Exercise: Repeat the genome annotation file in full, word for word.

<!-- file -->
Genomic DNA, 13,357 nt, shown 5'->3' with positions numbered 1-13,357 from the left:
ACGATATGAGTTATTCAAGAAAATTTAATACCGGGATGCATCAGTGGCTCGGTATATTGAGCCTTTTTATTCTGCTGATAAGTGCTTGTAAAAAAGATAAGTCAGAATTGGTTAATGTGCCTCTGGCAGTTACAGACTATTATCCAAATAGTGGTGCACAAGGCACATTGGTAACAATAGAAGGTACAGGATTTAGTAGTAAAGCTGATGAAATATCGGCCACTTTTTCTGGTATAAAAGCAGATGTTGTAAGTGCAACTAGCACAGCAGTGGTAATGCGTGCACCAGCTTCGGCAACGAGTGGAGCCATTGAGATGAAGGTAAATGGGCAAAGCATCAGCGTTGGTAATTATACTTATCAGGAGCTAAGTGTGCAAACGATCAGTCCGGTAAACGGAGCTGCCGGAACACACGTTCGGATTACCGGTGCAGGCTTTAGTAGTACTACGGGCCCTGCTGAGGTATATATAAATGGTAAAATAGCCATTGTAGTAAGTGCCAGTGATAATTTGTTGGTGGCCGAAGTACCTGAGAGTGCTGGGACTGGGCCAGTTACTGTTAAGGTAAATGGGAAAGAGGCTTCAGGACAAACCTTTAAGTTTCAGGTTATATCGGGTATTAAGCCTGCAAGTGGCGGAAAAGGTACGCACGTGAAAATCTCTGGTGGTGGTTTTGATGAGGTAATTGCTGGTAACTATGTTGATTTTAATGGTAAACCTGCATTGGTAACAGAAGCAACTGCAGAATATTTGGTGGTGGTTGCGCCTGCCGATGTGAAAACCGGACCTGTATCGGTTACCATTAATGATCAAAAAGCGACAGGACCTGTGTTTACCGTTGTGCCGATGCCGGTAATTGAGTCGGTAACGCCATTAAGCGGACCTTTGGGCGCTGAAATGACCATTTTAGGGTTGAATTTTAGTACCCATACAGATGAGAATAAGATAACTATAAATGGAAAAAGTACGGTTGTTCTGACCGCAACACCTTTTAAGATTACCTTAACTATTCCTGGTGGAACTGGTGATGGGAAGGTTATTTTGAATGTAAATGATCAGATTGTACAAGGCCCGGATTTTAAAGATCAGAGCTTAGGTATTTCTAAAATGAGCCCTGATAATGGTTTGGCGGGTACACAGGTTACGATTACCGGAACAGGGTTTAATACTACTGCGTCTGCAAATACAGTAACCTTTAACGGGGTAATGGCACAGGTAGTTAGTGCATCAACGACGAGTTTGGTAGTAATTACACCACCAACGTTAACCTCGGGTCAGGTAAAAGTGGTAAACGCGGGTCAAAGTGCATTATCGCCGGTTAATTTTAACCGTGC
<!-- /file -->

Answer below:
Genomic DNA, 13,357 nt, shown 5'->3' with positions numbered 1-13,357 from the left:
ACGATATGAGTTATTCAAGAAAATTTAATACCGGGATGCATCAGTGGCTCGGTATATTGAGCCTTTTTATTCTGCTGATAAGTGCTTGTAAAAAAGATAAGTCAGAATTGGTTAATGTGCCTCTGGCAGTTACAGACTATTATCCAAATAGTGGTGCACAAGGCACATTGGTAACAATAGAAGGTACAGGATTTAGTAGTAAAGCTGATGAAATATCGGCCACTTTTTCTGGTATAAAAGCAGATGTTGTAAGTGCAACTAGCACAGCAGTGGTAATGCGTGCACCAGCTTCGGCAACGAGTGGAGCCATTGAGATGAAGGTAAATGGGCAAAGCATCAGCGTTGGTAATTATACTTATCAGGAGCTAAGTGTGCAAACGATCAGTCCGGTAAACGGAGCTGCCGGAACACACGTTCGGATTACCGGTGCAGGCTTTAGTAGTACTACGGGCCCTGCTGAGGTATATATAAATGGTAAAATAGCCATTGTAGTAAGTGCCAGTGATAATTTGTTGGTGGCCGAAGTACCTGAGAGTGCTGGGACTGGGCCAGTTACTGTTAAGGTAAATGGGAAAGAGGCTTCAGGACAAACCTTTAAGTTTCAGGTTATATCGGGTATTAAGCCTGCAAGTGGCGGAAAAGGTACGCACGTGAAAATCTCTGGTGGTGGTTTTGATGAGGTAATTGCTGGTAACTATGTTGATTTTAATGGTAAACCTGCATTGGTAACAGAAGCAACTGCAGAATATTTGGTGGTGGTTGCGCCTGCCGATGTGAAAACCGGACCTGTATCGGTTACCATTAATGATCAAAAAGCGACAGGACCTGTGTTTACCGTTGTGCCGATGCCGGTAATTGAGTCGGTAACGCCATTAAGCGGACCTTTGGGCGCTGAAATGACCATTTTAGGGTTGAATTTTAGTACCCATACAGATGAGAATAAGATAACTATAAATGGAAAAAGTACGGTTGTTCTGACCGCAACACCTTTTAAGATTACCTTAACTATTCCTGGTGGAACTGGTGATGGGAAGGTTATTTTGAATGTAAATGATCAGATTGTACAAGGCCCGGATTTTAAAGATCAGAGCTTAGGTATTTCTAAAATGAGCCCTGATAATGGTTTGGCGGGTACACAGGTTACGATTACCGGAACAGGGTTTAATACTACTGCGTCTGCAAATACAGTAACCTTTAACGGGGTAATGGCACAGGTAGTTAGTGCATCAACGACGAGTTTGGTAGTAATTACACCACCAACGTTAACCTCGGGTCAGGTAAAAGTGGTAAACGCGGGTCAAAGTGCATTATCGCCGGTTAATTTTAACCGTGC